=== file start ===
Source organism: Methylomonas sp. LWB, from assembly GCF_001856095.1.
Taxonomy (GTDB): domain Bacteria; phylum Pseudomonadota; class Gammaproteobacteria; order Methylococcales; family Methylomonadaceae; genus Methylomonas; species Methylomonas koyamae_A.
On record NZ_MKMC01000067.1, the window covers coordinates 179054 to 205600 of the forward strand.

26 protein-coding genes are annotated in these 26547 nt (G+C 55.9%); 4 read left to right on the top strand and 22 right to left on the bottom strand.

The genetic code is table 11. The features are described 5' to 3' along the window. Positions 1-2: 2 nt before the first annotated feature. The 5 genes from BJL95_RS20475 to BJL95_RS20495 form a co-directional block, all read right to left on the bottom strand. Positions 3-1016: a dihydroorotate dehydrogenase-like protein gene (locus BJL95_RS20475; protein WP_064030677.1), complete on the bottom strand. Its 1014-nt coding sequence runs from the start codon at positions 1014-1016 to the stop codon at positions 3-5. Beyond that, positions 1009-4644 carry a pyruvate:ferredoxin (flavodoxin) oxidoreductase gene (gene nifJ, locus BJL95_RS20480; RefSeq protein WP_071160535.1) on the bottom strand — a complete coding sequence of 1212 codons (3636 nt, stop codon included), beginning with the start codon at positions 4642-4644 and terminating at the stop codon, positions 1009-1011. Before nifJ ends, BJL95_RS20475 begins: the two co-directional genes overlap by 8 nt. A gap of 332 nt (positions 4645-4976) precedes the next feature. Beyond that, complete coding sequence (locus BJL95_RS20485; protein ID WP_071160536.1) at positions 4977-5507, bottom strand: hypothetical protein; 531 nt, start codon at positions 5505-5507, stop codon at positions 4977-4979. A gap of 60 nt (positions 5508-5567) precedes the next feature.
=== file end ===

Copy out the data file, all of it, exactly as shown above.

Source organism: Methylomonas sp. LWB, from assembly GCF_001856095.1.
Taxonomy (GTDB): domain Bacteria; phylum Pseudomonadota; class Gammaproteobacteria; order Methylococcales; family Methylomonadaceae; genus Methylomonas; species Methylomonas koyamae_A.
On record NZ_MKMC01000067.1, the window covers coordinates 179054 to 205600 of the forward strand.

26 protein-coding genes are annotated in these 26547 nt (G+C 55.9%); 4 read left to right on the top strand and 22 right to left on the bottom strand.

The genetic code is table 11. The features are described 5' to 3' along the window. Positions 1-2: 2 nt before the first annotated feature. The 5 genes from BJL95_RS20475 to BJL95_RS20495 form a co-directional block, all read right to left on the bottom strand. Positions 3-1016: a dihydroorotate dehydrogenase-like protein gene (locus BJL95_RS20475; protein WP_064030677.1), complete on the bottom strand. Its 1014-nt coding sequence runs from the start codon at positions 1014-1016 to the stop codon at positions 3-5. Beyond that, positions 1009-4644 carry a pyruvate:ferredoxin (flavodoxin) oxidoreductase gene (gene nifJ, locus BJL95_RS20480; RefSeq protein WP_071160535.1) on the bottom strand — a complete coding sequence of 1212 codons (3636 nt, stop codon included), beginning with the start codon at positions 4642-4644 and terminating at the stop codon, positions 1009-1011. Before nifJ ends, BJL95_RS20475 begins: the two co-directional genes overlap by 8 nt. A gap of 332 nt (positions 4645-4976) precedes the next feature. Beyond that, complete coding sequence (locus BJL95_RS20485; protein ID WP_071160536.1) at positions 4977-5507, bottom strand: hypothetical protein; 531 nt, start codon at positions 5505-5507, stop codon at positions 4977-4979. A gap of 60 nt (positions 5508-5567) precedes the next feature.